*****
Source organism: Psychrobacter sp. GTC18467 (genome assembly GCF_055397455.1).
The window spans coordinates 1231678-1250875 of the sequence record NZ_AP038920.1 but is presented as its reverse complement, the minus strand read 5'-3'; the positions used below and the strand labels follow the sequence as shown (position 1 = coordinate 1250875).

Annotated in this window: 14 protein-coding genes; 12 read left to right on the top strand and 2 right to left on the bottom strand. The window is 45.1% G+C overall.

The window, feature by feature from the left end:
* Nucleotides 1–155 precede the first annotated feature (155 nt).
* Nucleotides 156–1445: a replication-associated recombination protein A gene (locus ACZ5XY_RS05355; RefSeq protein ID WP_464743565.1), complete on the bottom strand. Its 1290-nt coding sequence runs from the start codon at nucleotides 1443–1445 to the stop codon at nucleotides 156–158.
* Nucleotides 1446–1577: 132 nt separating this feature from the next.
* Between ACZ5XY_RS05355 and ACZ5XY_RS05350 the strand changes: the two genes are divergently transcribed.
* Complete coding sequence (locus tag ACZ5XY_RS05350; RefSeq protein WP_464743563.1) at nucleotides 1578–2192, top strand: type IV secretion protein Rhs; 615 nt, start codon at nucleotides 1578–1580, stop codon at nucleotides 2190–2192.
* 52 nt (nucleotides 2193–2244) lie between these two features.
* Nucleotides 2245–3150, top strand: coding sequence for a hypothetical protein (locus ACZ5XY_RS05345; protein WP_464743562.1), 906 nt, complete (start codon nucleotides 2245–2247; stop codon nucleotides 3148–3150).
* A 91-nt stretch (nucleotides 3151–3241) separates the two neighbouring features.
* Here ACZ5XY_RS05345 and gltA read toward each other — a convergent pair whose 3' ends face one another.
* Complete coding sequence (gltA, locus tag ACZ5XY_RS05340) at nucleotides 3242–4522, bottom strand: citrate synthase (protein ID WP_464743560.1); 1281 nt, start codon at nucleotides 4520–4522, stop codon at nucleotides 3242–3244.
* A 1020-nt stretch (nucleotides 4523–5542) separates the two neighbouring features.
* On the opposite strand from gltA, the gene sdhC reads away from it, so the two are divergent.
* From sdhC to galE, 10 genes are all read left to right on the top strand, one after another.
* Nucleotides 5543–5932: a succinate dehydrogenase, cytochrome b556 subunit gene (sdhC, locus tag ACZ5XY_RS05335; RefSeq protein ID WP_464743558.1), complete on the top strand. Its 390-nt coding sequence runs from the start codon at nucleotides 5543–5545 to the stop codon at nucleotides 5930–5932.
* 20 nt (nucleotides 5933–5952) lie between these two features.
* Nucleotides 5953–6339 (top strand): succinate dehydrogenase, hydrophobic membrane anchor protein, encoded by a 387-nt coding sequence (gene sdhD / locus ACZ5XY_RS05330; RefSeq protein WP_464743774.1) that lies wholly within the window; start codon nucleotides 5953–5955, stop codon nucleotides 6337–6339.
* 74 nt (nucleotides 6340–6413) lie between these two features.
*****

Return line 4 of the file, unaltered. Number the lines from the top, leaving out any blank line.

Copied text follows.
The window, feature by feature from the left end: